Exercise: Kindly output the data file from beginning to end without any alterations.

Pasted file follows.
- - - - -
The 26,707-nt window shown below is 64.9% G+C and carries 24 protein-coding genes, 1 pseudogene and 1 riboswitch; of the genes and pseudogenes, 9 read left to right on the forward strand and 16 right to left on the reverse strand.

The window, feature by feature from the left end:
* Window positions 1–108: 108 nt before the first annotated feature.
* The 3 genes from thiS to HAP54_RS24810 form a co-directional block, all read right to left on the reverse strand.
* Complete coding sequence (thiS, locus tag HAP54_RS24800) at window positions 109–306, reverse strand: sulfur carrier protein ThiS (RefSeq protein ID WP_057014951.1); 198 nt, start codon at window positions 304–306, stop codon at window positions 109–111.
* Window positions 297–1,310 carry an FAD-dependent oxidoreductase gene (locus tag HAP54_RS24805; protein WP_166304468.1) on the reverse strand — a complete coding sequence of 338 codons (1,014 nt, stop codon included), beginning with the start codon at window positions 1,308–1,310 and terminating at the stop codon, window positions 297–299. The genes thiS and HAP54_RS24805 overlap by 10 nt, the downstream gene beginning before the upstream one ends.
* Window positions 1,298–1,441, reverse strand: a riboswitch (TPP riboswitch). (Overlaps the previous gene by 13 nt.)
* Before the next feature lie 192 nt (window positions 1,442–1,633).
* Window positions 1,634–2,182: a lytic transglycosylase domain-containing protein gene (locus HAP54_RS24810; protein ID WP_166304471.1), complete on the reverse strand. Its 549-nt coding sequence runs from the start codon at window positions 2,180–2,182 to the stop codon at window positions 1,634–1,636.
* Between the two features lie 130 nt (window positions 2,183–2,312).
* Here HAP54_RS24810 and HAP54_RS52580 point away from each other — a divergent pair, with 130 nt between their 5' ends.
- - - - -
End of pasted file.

The 26,707-nt window shown below is 64.9% G+C and carries 24 protein-coding genes, 1 pseudogene and 1 riboswitch; of the genes and pseudogenes, 9 read left to right on the forward strand and 16 right to left on the reverse strand.

The window, feature by feature from the left end:
* Window positions 1–108: 108 nt before the first annotated feature.
* The 3 genes from thiS to HAP54_RS24810 form a co-directional block, all read right to left on the reverse strand.
* Complete coding sequence (thiS, locus tag HAP54_RS24800) at window positions 109–306, reverse strand: sulfur carrier protein ThiS (RefSeq protein ID WP_057014951.1); 198 nt, start codon at window positions 304–306, stop codon at window positions 109–111.
* Window positions 297–1,310 carry an FAD-dependent oxidoreductase gene (locus tag HAP54_RS24805; protein WP_166304468.1) on the reverse strand — a complete coding sequence of 338 codons (1,014 nt, stop codon included), beginning with the start codon at window positions 1,308–1,310 and terminating at the stop codon, window positions 297–299. The genes thiS and HAP54_RS24805 overlap by 10 nt, the downstream gene beginning before the upstream one ends.
* Window positions 1,298–1,441, reverse strand: a riboswitch (TPP riboswitch). (Overlaps the previous gene by 13 nt.)
* Before the next feature lie 192 nt (window positions 1,442–1,633).
* Window positions 1,634–2,182: a lytic transglycosylase domain-containing protein gene (locus HAP54_RS24810; protein ID WP_166304471.1), complete on the reverse strand. Its 549-nt coding sequence runs from the start codon at window positions 2,180–2,182 to the stop codon at window positions 1,634–1,636.
* Between the two features lie 130 nt (window positions 2,183–2,312).
* Here HAP54_RS24810 and HAP54_RS52580 point away from each other — a divergent pair, with 130 nt between their 5' ends.